• How is God inviting you to respond to his initiative in your life in 2014?
  • What will be a big risk for you in responding to God’s initiative in 2014?
  • Where would you like to see the greatest transformation in your spiritual life in 2014?
  • What would you like to be your biggest triumph in 2014?
  • What advice would you like to give yourself for 2014?
  • What would you be most happy about completing in 2014?
  • What about your work (occupation) are you most committed to changing and improving in 2014?
  • What brings you the most joy and how are you going to do or have more of that in 2014?
  • Is there anyone you need to forgive, be forgiven by, and/or reconcile with as you move into 2014?
  • What one word would you like to have as your theme in 2014?

Last week I wrote about the challenge of being your same old self in the midst of trying to make new decisions in a new year. I believe that questions like these can help any of us actually put feet on our intentions and commitments. Think of this as a type of New Year examen….a spiritual practice that can help you notice God’s movements in your life and welcome what may be coming in the future. What if you took a half or full day in the next couple of weeks to spend some time with these questions? It could be a great took for your own growth.

I provided a pared down set of his questions, but Alex offers as a gift his complete sets of questions. He says:  This resource is intended to be a guide to help you reflect on your life in the coming year. To download or print the full guide, which includes the questions below, a blank calendar, and selected scripture, click here:  Looking Forward 2014

For the accompanying “Looking Back” reflection, visit download the reflection guide here:  Looking Back 2013

  • at December 10, 2013

Liminal, you say? What is that? All the Advent readings I’m seeing are talking about waiting. Advent is all about waiting, longing, and hoping for the coming of the Messiah. It is the quintessential spiritual example of liminal space. Liminal space is the space between two things that takes waiting to the next level. It is a phrase that describes time in between the old and the new, the problem discerned and the solution, the recognition of need and the provision. In this sense, liminal space can be very painful and difficult to endure! In one of my readings Richard Rohr is quoted, calling liminal space “a unique spiritual position where human beings hate to be but where the biblical God is always leading them…..when you are between your old comfort zone and any possible new answer.” If you are currently in a liminal space, you probably identify readily with this.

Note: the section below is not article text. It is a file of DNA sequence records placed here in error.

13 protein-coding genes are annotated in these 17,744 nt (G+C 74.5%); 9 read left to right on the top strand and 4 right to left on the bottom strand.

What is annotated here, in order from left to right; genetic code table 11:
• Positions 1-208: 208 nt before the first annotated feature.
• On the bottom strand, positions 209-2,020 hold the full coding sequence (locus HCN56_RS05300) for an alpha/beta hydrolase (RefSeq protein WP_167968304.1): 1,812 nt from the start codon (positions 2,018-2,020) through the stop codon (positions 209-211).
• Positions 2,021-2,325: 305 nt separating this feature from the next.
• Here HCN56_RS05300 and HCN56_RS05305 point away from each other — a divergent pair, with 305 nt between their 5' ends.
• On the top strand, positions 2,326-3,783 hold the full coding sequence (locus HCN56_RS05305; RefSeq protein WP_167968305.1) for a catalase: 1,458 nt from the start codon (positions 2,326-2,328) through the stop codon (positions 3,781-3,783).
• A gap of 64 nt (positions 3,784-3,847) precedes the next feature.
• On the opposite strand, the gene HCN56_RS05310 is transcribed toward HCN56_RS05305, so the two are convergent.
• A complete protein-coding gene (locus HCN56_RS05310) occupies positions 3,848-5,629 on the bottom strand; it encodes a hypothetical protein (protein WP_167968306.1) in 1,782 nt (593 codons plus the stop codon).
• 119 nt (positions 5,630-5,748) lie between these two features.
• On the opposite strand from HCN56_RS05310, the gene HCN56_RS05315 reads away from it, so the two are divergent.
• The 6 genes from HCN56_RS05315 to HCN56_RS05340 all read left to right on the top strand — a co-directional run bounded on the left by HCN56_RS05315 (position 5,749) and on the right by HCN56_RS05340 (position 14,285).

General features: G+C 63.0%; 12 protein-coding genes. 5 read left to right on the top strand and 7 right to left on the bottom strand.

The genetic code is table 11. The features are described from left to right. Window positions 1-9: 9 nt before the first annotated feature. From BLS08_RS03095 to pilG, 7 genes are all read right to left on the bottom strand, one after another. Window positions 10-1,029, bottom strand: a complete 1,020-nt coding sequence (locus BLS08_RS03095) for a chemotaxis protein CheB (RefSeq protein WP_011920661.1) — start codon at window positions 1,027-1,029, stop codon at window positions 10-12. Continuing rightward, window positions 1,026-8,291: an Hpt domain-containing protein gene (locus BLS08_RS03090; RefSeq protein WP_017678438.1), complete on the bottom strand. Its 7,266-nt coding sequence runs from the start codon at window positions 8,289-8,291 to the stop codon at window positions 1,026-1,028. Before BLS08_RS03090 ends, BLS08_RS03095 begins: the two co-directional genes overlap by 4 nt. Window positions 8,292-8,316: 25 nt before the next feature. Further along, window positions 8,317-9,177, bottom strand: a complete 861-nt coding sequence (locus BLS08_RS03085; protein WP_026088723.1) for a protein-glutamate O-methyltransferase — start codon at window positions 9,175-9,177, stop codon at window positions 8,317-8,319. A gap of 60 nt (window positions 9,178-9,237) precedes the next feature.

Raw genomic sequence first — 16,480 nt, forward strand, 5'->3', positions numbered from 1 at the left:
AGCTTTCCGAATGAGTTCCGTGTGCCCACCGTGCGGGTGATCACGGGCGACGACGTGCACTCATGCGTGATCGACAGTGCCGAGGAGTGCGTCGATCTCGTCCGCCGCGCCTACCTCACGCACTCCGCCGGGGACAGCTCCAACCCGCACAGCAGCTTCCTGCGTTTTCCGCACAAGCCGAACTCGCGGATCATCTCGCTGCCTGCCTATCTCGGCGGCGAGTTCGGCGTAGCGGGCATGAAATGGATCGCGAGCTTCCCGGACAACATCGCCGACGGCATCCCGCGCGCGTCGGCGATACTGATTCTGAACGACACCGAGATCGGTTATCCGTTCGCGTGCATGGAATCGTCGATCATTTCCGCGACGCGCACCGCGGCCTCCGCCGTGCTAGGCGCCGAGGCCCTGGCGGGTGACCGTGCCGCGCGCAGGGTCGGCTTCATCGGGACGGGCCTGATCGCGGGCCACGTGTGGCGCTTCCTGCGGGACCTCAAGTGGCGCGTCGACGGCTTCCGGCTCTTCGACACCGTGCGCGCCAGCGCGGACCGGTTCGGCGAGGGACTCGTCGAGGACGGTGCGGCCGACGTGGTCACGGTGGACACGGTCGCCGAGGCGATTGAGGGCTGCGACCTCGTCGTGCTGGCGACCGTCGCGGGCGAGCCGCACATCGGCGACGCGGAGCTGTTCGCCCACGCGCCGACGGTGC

To allow all the discomfort of longing, hoping, and wanting in the liminal space requires courage and a willingness to tolerate a great deal of tension. A skill set that is grossly undervalued in a culture of instant gratification. Rohr adds that “if you are not trained in how to hold anxiety, how to live with ambiguity, how to entrust and wait, you will run….Anything to flee this terrible ‘cloud of unknowing.’“

I wonder if part of our frenzied Holiday activities are in part an attempt to flee the oftentimes subtler and quieter experiences of liminal space. One thing our church does that I respect a great deal is a Christmas mourning service for any who have suffered loss and find the holidays to be difficult. That service is an example of holding open liminal space and honoring the pain and tension in the lives of those who are grieving.  It helps the process of being in liminal space by simply acknowledging it is there.